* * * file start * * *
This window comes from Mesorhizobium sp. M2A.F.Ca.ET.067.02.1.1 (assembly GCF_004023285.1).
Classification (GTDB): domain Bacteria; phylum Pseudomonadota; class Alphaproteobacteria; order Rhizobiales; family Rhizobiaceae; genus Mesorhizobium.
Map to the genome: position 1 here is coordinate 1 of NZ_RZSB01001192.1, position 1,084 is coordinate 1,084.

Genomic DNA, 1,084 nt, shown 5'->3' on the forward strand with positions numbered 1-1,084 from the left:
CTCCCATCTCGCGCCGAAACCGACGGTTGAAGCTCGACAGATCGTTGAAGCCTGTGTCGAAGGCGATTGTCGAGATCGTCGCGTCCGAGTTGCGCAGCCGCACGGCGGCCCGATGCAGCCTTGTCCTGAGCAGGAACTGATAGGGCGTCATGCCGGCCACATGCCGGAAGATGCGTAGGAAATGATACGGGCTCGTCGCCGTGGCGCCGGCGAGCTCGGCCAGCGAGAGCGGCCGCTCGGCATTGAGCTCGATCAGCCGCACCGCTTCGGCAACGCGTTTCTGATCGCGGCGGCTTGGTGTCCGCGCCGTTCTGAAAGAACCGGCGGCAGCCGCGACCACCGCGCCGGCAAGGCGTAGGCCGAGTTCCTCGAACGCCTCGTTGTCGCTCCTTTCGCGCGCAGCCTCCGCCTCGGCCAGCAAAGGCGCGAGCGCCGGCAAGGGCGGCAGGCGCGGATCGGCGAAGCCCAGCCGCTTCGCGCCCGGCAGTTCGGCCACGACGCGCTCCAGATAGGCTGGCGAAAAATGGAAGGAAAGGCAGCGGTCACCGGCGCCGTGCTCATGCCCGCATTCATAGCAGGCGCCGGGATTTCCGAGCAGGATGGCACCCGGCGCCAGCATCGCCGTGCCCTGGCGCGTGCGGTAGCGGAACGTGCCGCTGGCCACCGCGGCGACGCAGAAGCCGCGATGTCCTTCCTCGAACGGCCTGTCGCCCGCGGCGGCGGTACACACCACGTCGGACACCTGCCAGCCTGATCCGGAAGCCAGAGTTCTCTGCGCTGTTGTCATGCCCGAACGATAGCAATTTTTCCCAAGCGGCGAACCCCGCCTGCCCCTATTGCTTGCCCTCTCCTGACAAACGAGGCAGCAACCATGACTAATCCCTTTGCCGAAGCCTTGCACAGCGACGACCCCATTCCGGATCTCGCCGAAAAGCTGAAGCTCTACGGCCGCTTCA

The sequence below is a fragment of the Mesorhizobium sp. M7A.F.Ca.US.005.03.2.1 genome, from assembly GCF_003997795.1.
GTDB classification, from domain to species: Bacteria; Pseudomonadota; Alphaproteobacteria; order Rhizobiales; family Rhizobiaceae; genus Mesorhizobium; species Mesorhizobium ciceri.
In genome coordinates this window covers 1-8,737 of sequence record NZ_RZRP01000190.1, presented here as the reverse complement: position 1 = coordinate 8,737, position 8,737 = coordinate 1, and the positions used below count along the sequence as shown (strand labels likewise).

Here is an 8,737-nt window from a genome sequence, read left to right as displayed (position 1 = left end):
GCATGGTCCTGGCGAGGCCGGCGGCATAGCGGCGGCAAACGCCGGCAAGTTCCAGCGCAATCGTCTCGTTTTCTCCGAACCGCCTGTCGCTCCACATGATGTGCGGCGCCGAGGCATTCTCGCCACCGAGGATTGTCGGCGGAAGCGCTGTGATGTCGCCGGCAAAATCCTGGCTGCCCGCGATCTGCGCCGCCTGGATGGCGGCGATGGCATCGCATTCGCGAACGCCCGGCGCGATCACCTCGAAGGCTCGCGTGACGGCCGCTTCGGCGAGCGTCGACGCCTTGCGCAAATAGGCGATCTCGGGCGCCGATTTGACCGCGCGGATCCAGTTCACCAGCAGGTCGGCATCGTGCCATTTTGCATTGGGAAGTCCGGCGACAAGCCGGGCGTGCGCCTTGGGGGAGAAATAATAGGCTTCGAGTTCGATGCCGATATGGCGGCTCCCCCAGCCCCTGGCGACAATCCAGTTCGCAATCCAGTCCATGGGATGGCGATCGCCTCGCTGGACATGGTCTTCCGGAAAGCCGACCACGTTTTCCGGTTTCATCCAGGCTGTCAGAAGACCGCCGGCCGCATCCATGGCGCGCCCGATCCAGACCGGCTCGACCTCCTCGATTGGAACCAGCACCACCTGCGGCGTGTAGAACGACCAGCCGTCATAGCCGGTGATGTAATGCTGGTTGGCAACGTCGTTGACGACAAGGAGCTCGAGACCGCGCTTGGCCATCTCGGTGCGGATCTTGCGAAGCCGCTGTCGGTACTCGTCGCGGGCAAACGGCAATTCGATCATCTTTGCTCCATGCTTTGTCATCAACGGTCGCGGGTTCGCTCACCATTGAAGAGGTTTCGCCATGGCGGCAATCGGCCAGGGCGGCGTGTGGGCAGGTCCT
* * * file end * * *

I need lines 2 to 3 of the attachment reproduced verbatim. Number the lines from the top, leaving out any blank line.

Classification (GTDB): domain Bacteria; phylum Pseudomonadota; class Alphaproteobacteria; order Rhizobiales; family Rhizobiaceae; genus Mesorhizobium.
Map to the genome: position 1 here is coordinate 1 of NZ_RZSB01001192.1, position 1,084 is coordinate 1,084.